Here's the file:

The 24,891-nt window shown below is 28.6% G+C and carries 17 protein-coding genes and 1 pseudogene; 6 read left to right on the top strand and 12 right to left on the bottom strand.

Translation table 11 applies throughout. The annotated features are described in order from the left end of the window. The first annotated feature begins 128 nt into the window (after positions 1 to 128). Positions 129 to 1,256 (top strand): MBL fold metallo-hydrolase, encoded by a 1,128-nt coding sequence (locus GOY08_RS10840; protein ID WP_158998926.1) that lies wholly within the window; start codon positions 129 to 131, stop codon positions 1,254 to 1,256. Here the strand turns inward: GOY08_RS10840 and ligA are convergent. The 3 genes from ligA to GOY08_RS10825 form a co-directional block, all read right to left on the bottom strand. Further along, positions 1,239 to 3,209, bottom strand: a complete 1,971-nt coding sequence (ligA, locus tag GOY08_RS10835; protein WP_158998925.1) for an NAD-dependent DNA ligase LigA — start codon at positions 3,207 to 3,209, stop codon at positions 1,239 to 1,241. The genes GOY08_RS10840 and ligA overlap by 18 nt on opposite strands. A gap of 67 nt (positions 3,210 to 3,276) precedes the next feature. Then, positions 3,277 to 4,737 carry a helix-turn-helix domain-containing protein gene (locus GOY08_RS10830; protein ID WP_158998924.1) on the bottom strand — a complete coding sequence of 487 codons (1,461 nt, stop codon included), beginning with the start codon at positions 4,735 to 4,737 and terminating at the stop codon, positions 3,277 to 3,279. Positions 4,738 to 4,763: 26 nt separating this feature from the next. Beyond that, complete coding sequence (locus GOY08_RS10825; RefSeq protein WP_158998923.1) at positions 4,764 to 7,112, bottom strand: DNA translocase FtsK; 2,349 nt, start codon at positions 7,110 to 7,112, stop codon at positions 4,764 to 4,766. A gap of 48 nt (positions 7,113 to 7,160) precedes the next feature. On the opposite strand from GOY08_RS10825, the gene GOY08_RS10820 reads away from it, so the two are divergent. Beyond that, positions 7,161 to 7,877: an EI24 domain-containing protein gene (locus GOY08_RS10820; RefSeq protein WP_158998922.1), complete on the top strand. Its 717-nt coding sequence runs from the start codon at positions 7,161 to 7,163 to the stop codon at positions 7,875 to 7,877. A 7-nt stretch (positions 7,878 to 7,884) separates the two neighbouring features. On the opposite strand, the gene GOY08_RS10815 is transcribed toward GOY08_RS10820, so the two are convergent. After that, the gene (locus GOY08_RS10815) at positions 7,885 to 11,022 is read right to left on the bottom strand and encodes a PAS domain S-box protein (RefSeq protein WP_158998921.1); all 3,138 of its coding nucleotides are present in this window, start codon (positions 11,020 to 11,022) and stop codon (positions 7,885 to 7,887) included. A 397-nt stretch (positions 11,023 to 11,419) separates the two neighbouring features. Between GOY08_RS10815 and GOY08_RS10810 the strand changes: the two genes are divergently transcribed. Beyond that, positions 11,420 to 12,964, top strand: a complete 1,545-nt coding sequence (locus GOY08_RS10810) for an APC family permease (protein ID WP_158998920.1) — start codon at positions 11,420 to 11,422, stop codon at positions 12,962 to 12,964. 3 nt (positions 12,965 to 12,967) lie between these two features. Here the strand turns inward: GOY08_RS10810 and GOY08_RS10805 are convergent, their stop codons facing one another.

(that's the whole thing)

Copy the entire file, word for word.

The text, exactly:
The 24,891-nt window shown below is 28.6% G+C and carries 17 protein-coding genes and 1 pseudogene; 6 read left to right on the top strand and 12 right to left on the bottom strand.

Translation table 11 applies throughout. The annotated features are described in order from the left end of the window. The first annotated feature begins 128 nt into the window (after positions 1 to 128). Positions 129 to 1,256 (top strand): MBL fold metallo-hydrolase, encoded by a 1,128-nt coding sequence (locus GOY08_RS10840; protein ID WP_158998926.1) that lies wholly within the window; start codon positions 129 to 131, stop codon positions 1,254 to 1,256. Here the strand turns inward: GOY08_RS10840 and ligA are convergent. The 3 genes from ligA to GOY08_RS10825 form a co-directional block, all read right to left on the bottom strand. Further along, positions 1,239 to 3,209, bottom strand: a complete 1,971-nt coding sequence (ligA, locus tag GOY08_RS10835; protein WP_158998925.1) for an NAD-dependent DNA ligase LigA — start codon at positions 3,207 to 3,209, stop codon at positions 1,239 to 1,241. The genes GOY08_RS10840 and ligA overlap by 18 nt on opposite strands. A gap of 67 nt (positions 3,210 to 3,276) precedes the next feature. Then, positions 3,277 to 4,737 carry a helix-turn-helix domain-containing protein gene (locus GOY08_RS10830; protein ID WP_158998924.1) on the bottom strand — a complete coding sequence of 487 codons (1,461 nt, stop codon included), beginning with the start codon at positions 4,735 to 4,737 and terminating at the stop codon, positions 3,277 to 3,279. Positions 4,738 to 4,763: 26 nt separating this feature from the next. Beyond that, complete coding sequence (locus GOY08_RS10825; RefSeq protein WP_158998923.1) at positions 4,764 to 7,112, bottom strand: DNA translocase FtsK; 2,349 nt, start codon at positions 7,110 to 7,112, stop codon at positions 4,764 to 4,766. A gap of 48 nt (positions 7,113 to 7,160) precedes the next feature. On the opposite strand from GOY08_RS10825, the gene GOY08_RS10820 reads away from it, so the two are divergent. Beyond that, positions 7,161 to 7,877: an EI24 domain-containing protein gene (locus GOY08_RS10820; RefSeq protein WP_158998922.1), complete on the top strand. Its 717-nt coding sequence runs from the start codon at positions 7,161 to 7,163 to the stop codon at positions 7,875 to 7,877. A 7-nt stretch (positions 7,878 to 7,884) separates the two neighbouring features. On the opposite strand, the gene GOY08_RS10815 is transcribed toward GOY08_RS10820, so the two are convergent. After that, the gene (locus GOY08_RS10815) at positions 7,885 to 11,022 is read right to left on the bottom strand and encodes a PAS domain S-box protein (RefSeq protein WP_158998921.1); all 3,138 of its coding nucleotides are present in this window, start codon (positions 11,020 to 11,022) and stop codon (positions 7,885 to 7,887) included. A 397-nt stretch (positions 11,023 to 11,419) separates the two neighbouring features. Between GOY08_RS10815 and GOY08_RS10810 the strand changes: the two genes are divergently transcribed. Beyond that, positions 11,420 to 12,964, top strand: a complete 1,545-nt coding sequence (locus GOY08_RS10810) for an APC family permease (protein ID WP_158998920.1) — start codon at positions 11,420 to 11,422, stop codon at positions 12,962 to 12,964. 3 nt (positions 12,965 to 12,967) lie between these two features. Here the strand turns inward: GOY08_RS10810 and GOY08_RS10805 are convergent, their stop codons facing one another.